What Needs to Be Reviewed in Estate Plan?

What Needs to Be Reviewed in Estate Plan
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Here are some important parts of your estate plan that should be reviewed.

When it comes to drafting a will and other estate planning documents, note that you probably should revisit them many times before they are needed, advises CNBC’s recent article entitled “Be sure to keep your will or estate plan updated. Here are three key reasons why.”

It would be best to give these end-of-life legal papers a review at least every few years unless there are reasons to do it more often. Things like marriage, divorce, birth, or child adoption should necessitate a review. Coming into a lot of money (i.e., inheritance, lottery win, etc.) or moving to another state where estate laws differ from where you drew up your will means that you should review your plan with an experienced estate planning attorney.

Only about 46% of U.S. adults have a will, according to a 2021 Gallup poll. If you are among those who have a will or full-blown estate plan, here are some things to review and why.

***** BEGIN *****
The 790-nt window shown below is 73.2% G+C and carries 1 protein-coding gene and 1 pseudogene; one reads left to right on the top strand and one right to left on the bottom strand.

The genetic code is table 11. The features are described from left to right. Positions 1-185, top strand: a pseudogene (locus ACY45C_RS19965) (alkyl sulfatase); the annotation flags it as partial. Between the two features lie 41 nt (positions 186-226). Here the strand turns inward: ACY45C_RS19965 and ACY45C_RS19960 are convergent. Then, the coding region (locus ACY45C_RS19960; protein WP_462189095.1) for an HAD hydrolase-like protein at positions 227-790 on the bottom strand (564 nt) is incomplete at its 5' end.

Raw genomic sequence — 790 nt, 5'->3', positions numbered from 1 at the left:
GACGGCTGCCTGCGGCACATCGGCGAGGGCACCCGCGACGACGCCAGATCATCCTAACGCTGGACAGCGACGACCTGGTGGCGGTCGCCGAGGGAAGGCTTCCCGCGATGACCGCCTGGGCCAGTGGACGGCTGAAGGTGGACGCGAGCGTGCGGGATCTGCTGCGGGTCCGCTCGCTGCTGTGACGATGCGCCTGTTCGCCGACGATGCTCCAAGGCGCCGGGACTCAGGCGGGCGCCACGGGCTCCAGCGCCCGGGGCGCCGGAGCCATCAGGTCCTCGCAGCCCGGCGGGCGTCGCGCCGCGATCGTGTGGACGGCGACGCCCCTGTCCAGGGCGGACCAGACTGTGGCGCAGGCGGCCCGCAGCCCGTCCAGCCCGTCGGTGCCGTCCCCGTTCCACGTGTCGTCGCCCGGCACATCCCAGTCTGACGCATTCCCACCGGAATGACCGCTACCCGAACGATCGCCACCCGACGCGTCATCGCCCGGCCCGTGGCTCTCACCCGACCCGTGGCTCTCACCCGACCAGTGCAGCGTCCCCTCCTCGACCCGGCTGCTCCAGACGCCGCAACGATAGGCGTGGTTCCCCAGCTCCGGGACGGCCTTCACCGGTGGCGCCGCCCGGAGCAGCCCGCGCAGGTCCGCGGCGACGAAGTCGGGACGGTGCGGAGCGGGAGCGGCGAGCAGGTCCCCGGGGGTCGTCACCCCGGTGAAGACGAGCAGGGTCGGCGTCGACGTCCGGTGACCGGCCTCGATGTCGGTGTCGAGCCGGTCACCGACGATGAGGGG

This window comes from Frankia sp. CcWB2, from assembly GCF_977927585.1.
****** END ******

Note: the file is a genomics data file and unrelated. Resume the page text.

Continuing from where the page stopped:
Even though your will is all about you, there are other people you need to rely on to carry out your wishes. This makes it essential to review who you have named to be executor. They must liquidate accounts, ensure your assets go to the proper beneficiaries, pay any debts not discharged (i.e., taxes owed), and sell your home. It would be best to be sure that the guardian you have named to care for your children is still the person you would want in that position.

As part of estate planning, you may create other documents related to end-of-life issues, such as powers of attorney. The person responsible for decisions about your health care is frequently different from whom you would name to handle your financial affairs. It would be best if you looked at both of those choices.

Even if you have experienced no major life events, those you previously chose to handle specific duties may no longer be your best option.

Remember that some assets pass outside of the will, including retirement accounts like a 401(k) plan, IRAs, and life insurance policies. This means the person named as a beneficiary on those accounts will generally receive the money no matter what your will states. Bank accounts can have beneficiaries listed on a pay-on-death form, which your bank can supply.

If a beneficiary is not listed on those non-will items or the named person has already passed away (and there is no contingent beneficiary listed), the assets automatically go into probate.

Reference: CNBC (Jan. 27, 2022) “Be sure to keep your will or estate plan updated. Here are three key reasons why.”